15. Israel Folau (Waratahs)
Another formidable performance by the Tahs fullback sees him retain his place in the team. Not only does he have power, speed and great hands, he showed some skilful footwork to effortlessly beat the Bulls defenders for the opening try. Definitely pushing hard for a Wallaby jumper even as Jesse Mogg continues to show his worth – these two men would no doubt be part of my Australian 22 ahead of the Lions tour.
14. Gio Aplon (Stormers)
Interesting enough, the last time the nippy little Stormers winger earned selection here, was before Bryan Habana got injured. Coincidence? I think not. Somehow they bring the best out of each other, and it showed against the Hurricanes. He was much more industrious with ball in hand and although his defense is a bit sketchy, he created a couple of crucial turn-overs for his team.
13. René Ranger (Blues)
In my opinion Ranger is probably the most dangerous outside center in the competition. There was a lot of pre-season talk of him being fitter, faster and stronger than ever, evidently they weren’t lying – he has an absolute look of determination at making the 13 jumper his own. The most astonishing things is not how devastating he is on attack, but the amount of turn-over ball he creates from tackles made.
12. Jackson Willison (Blues)
The fact that the Blues failed to convert their abundance of opportunities into more tries, could by no means be blamed on their midfield pair. Willison only got his third start of the season and showed some serious improvement by scoring a try against possibly their toughest opponents yet. He is always mindful of his support runners when carrying the ball and rarely slips a tackle.
11. Asaeli Tikoirotuma (Chiefs)
Contrary to popular belief, I don’t think one miraculous act qualifies a player for a spot in a Team of the Week. Therefore, even though Bryan Habana deserves an accolade for his charge-down, the honour of being awarded the 11 jumper goes to the Chiefs barnstorming speedster who broke a rather lengthy dry spell to cross the white wash for the hosts’ first try. It would benefit the Waikato warriors to get more ball to this quality pace-man.
10. Morné Steyn (Bulls)
It seems a switch has been flicked in the Pretorian pivot’s repertoire. There can be no doubt of his goal kicking ability, but it’s been his attitude with ball in hand that has pleasantly surprised me in his last couple of outings. He is distributing the ball nicely and has become increasingly active in the midfield, the doubt he now creates in the opposition’s mind effectively leading to the try he so deservedly scored.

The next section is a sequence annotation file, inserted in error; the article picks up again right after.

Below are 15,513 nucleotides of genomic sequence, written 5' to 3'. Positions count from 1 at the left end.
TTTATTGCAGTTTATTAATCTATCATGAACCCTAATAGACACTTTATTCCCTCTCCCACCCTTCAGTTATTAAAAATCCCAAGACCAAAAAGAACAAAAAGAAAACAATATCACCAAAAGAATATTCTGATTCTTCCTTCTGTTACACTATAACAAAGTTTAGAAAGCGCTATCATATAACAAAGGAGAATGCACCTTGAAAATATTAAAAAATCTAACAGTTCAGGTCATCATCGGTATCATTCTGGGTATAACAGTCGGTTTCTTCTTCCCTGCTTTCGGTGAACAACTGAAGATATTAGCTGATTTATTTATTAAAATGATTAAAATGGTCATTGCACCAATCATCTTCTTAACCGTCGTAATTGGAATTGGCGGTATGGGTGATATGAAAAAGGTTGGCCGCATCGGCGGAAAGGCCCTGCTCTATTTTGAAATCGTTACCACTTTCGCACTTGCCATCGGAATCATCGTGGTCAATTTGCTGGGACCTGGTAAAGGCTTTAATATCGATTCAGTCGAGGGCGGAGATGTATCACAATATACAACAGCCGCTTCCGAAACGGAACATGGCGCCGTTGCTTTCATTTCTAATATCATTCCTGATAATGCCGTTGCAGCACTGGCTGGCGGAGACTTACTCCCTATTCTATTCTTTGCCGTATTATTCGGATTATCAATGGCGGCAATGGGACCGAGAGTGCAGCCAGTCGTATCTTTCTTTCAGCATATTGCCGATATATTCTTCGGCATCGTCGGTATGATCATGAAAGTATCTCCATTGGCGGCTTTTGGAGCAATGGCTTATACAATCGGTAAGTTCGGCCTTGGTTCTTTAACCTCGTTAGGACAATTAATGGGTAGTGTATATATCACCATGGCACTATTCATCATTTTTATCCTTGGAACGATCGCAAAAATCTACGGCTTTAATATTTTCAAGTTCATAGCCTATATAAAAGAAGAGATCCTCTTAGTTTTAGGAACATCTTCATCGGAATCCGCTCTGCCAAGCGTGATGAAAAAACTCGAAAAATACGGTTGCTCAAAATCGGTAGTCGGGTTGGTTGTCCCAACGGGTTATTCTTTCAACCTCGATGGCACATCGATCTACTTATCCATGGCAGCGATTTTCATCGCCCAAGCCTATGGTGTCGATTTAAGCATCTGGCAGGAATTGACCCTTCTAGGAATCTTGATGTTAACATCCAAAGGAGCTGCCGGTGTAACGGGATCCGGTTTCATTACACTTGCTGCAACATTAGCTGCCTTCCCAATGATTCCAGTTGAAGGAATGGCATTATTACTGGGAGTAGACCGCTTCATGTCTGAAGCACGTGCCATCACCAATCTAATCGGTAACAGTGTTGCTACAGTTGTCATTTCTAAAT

Having had a vital hand in every one of the Cheetahs’ three tries, the Free State scrumhalf forced himself into selection for the first time. He has a keen eye for a gap and plenty of pace to burn and all those attributes are complimented by his superb support play and the vision he shows when carrying the ball. For the Bulls Francois Hougaard came back with a bang and after spending such a long time on the side, it was great to see him playing with such confidence again.
8. Lubabalo Mtembu (Sharks)
You can’t ask for a better “debut” than the man at the back of the Sharks’ scrum delivered. Prior to his run on against the defending champs, the former Sevens players accumulated a meagre 31 minutes on the park at this level. It is early days in his career, but at first sight he did everything you want from an eightman and more. Both Scott Higginbotham and Duane Vermeulen put in strong performances of their own, but the rookie got a raw deal and announced himself in emphatic fashion.
7. Luke Braid (Blues)
For once the openside flanker overshadowed his partner on the other side of the engine and took it upon himself to get his team over the advantage line and made some simply amazing offloads. The Reds didn’t ask many questions of the Blues defenders, but on the odd occasion that they attempted, Braid stopped them in their tracks.
6. Liam Messam (Chiefs)
By far his best game this season. Earned himself and assist with each of the Chiefs’ first two tries by beautifully putting his backs into space. He combined well with his support runners and had a solid day on defense.
5. Juandré Kruger (Bulls)
They had to fight rather hard for their win against the Waratahs and had it not been for this man’s superior ability to read and disrupt the Sydney franchise’s lineouts, it could have been a whole different ball game. Together with his partner Flip van der Merwe and Bulls captain Pierre Spies, they snuffled six against the throw, effectively creating turnover possession at crucial times.
4. De Kock Steenkamp (Stormers)
Down in Cape Town they were worried aplenty at the prospect of not having the powerful Eben Etzebeth around for the first half of the competition, but by ensuring the basics are done right, the soaring Steenkamp has eased their fears by demonstrating a safe pair of hands and poaching more than double the amount of opposition ball than any other lock.
3. James Slipper (Reds)
He is as dependable as they come in the font row. The Reds can thank their lucky stars for a workhorse of his calibre, for without the mammoth amount of tackles made by their leading prop, it could very easily turned into a blue day for them.
Leading the way for tries scored by a forward and he’s right up there with the best hookers in every other aspect of the game. He is a sure bet at lineout time and gives it his all even for a losing cause.
1.Wiehahn Herbst (Sharks)
I was at bit of a loss in selecting a loosehead prop this week and after a considerable amount of head scratching, I opted to break aforementioned protocol and reward a player for the marvellous play he pulled off in one specific frame of time. To top of his solid scrummaging in the absence of the Beast, Herbst displayed a sublime bit of skill to dummy to create space and put Keegan Daniel over chalk for the Sharks’ bonus point try.